Consultant Radiation Oncologist, Clinical lead - Radiomics, Radiogenomics & Ai, Board of Director-Cvergenx, HCG Hospitals-Bangalore
COVID-19 is an acute respiratory disease caused by the novel coronavirus SARS-CoV-2 with a total of 150 million people affected with approximately 3.3 million people succumbing to the severe infection. There is a high risk of developing COVID-19 infection among cancer patients, mainly due to the immune suppression caused by cancer as a disease and confounded by treatments such as cytotoxic chemotherapy, targeted therapies, and immunotherapies.
The risk appears to be higher in cancer patients with more than one chronic medical condition such as diabetes, hypertension, chronic renal ailment or ischemic heart disease.
The COVID-19 illness is highly contagious and is transmitted from one person to the other through direct contact of secretions from the respiratory system mainly through coughing, sneezing or droplet infection. The disease has caused an increase in hospitalisation with the need for hospital beds and intensive care unit causing enormous challenges in providing cancer care.
Considerations For COVID-19 And Cancer Patients
Major risk factors for severity and mortality of COVID-19 in cancer patients may include,
Cancer Patients During COVID-19 Pandemic
Due to the immunosuppressive state of cancer patients, most oncologists are informing patients about signs and symptoms of COVID-19 (fever, cough, dyspnea, fatigue) and advocating strong adherence to social distancing principle and wearing masks. To minimize the occupational hazard, the health care workers are urged to wear personal protection equipment (PPE) and maintain health protocols to ensure infection control and avoid nosocomial transmission.
Risk stratification among cancer patients is significant to prevent unnecessary COVID-19 infection in hospital settings. Accordingly, the patients on intravenous chemotherapy can be switched to appropriate oral chemotherapy if feasible, on a case by case basis, with multidisciplinary team decisions to start anti-cancer treatment. Also, symptom management and chemotherapy supervision using telemedicine are preferred.
The patients receiving curative radiation therapy are encouraged to continue and whenever feasible, a hypofractionated regimen is preferred to shorten the overall treatment time. Cancer care interventions can be avoided for patients who are clinically stable or those requiring symptomatic or palliative care during the peak of the virus epidemic.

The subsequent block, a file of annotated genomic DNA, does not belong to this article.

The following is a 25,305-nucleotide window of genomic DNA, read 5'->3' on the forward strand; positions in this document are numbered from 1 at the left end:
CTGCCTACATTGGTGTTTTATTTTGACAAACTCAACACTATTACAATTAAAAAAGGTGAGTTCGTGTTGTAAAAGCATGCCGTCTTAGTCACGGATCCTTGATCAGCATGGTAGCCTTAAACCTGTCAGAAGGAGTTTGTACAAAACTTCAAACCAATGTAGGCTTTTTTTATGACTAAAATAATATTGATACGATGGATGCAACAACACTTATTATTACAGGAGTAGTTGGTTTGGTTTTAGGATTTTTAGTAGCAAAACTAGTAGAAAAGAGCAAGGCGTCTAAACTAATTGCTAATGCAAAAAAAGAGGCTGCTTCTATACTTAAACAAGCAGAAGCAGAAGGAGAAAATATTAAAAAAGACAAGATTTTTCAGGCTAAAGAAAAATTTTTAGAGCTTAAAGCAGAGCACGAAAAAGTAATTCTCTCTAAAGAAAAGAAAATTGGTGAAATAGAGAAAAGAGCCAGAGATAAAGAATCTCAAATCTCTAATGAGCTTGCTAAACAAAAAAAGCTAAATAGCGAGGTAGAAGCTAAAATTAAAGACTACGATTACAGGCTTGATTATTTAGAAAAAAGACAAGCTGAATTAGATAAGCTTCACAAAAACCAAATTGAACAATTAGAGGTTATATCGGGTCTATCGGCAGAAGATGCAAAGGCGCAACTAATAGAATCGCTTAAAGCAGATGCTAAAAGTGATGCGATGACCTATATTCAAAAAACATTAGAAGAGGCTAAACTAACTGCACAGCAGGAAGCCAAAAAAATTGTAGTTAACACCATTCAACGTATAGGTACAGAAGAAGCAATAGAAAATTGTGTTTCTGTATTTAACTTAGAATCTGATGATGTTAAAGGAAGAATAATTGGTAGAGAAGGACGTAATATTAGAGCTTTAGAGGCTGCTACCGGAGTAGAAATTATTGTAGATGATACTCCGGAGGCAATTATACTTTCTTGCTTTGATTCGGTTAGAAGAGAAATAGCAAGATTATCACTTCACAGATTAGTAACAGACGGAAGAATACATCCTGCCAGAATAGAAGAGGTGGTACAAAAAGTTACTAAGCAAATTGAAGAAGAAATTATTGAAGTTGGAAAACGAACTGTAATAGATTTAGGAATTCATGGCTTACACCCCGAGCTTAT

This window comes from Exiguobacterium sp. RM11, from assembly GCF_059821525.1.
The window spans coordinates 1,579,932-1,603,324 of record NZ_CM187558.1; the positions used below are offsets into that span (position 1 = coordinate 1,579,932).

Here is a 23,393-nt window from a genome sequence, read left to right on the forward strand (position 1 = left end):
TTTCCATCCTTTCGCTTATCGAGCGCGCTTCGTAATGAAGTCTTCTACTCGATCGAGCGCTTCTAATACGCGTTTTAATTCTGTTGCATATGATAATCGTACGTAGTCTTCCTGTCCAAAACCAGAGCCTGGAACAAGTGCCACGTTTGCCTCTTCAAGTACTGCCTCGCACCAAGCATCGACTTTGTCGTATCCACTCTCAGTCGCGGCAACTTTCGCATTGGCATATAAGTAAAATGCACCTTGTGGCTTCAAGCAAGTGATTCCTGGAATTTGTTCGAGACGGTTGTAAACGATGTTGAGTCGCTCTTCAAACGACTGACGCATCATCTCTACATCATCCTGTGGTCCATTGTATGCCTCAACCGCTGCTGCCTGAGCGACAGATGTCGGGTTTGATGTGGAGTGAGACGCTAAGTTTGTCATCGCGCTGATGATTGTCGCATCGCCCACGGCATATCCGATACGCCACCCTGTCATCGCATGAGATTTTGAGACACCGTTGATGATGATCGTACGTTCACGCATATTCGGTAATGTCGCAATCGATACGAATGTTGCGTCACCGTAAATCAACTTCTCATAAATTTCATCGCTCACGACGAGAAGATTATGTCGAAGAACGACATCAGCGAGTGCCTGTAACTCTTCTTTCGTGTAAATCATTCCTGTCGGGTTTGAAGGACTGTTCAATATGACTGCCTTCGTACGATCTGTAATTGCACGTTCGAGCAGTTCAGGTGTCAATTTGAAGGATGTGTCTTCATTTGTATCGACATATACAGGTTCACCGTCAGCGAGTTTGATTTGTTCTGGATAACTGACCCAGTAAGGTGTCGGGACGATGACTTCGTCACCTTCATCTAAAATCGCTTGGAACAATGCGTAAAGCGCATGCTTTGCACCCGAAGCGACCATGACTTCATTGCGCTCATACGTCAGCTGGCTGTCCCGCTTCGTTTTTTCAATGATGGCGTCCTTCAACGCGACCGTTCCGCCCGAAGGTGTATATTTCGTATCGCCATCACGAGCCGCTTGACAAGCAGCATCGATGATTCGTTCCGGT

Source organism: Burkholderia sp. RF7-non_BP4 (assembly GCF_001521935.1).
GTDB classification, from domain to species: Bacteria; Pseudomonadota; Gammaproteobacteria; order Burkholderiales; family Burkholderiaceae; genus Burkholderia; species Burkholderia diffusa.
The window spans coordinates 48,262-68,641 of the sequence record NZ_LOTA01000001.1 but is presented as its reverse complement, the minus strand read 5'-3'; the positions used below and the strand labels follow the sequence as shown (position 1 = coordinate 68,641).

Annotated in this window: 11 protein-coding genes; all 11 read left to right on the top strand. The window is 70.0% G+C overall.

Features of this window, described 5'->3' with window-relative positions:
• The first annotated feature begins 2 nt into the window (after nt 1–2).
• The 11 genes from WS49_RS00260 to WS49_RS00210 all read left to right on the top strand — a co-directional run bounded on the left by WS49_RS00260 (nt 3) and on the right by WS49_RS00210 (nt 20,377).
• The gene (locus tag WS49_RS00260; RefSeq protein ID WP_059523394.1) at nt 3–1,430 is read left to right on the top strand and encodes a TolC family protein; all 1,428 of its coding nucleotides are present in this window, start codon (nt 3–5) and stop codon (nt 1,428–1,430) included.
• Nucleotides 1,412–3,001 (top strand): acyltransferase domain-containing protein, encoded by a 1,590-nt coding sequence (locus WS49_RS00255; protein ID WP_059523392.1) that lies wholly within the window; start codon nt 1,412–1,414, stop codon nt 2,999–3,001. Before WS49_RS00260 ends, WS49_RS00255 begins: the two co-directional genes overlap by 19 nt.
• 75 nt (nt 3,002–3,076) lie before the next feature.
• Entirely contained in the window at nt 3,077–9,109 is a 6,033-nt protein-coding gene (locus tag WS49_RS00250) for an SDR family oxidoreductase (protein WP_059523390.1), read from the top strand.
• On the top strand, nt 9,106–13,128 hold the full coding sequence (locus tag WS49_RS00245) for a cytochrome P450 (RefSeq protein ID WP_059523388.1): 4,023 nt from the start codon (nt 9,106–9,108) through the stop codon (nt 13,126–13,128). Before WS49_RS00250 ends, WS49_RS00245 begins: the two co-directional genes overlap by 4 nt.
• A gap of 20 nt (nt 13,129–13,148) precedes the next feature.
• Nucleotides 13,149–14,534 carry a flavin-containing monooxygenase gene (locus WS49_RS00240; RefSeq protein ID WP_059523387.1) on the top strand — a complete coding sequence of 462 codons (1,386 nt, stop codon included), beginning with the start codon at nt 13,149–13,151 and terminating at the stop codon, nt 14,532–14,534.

Cancer In Older Patients:
Older cancer patients have a higher risk of respiratory complications and death following the viral infection. Hence, increased barrier methods like wearing masks and hand hygiene should be encouraged for them. It is being advocated that older cancer patients should not be excluded from the oncological care with the theory of their impending risk of severe disease when infected with COVID-19.
COVID-19 Testing In Patients With Cancer:
Symptomatic patients should be isolated and tested. If results are positive for SARS-CoV-2 infection, the patient should be moved to the COVID-19 disease treatment unit according to the safety protocols.
Due to the potential risk of poor outcomes clinically in the setting of neutropenia and/or during the perioperative period, the standard recommendation at present is performing molecular diagnostic testing for SARS-CoV-2 prior to procedures that require anaesthesia and before initiating cytotoxic chemotherapy, long-acting biologic therapy or radiotherapy.
Vaccination For SARS-CoV-2 In Patients With Cancer:
Presently, the government authorized SARS-CoV-2 vaccines can be safely administered to immunocompromised people, given the effectiveness of the SARS-CoV-2 vaccines in the general population and due to increased risk of severe COVID-19 acute respiratory distress syndrome and associated increased death in patients with cancer. It is recommended to administer SARS-CoV-2 vaccination for patients with active cancer presence or patients who are receiving treatment for cancer.
When To Get SARS-CoV-2 Vaccination:
Management of cancer patients during the COVID-19 pandemic is challenging. The need for active cancer care with multimodality treatment with surgery, chemotherapy or radiation therapy places the patients at risk of severe COVID-19 infection leading to acute respiratory distress syndrome.
The immunosuppressive effect of chemo-radiation may increase the debility and death rates associated with the COVID-19 virus. Therefore, cancer treatment should be stratified based on the benefits and risk of interventions. Avoiding unnecessary procedures, social distancing, hand hygiene and mask wear could reduce the associated disease burden.
(With inputs from Dr Krithikaa Sekar, Consultant Radiation Oncologist, HCG Hospitals-Bangalore)
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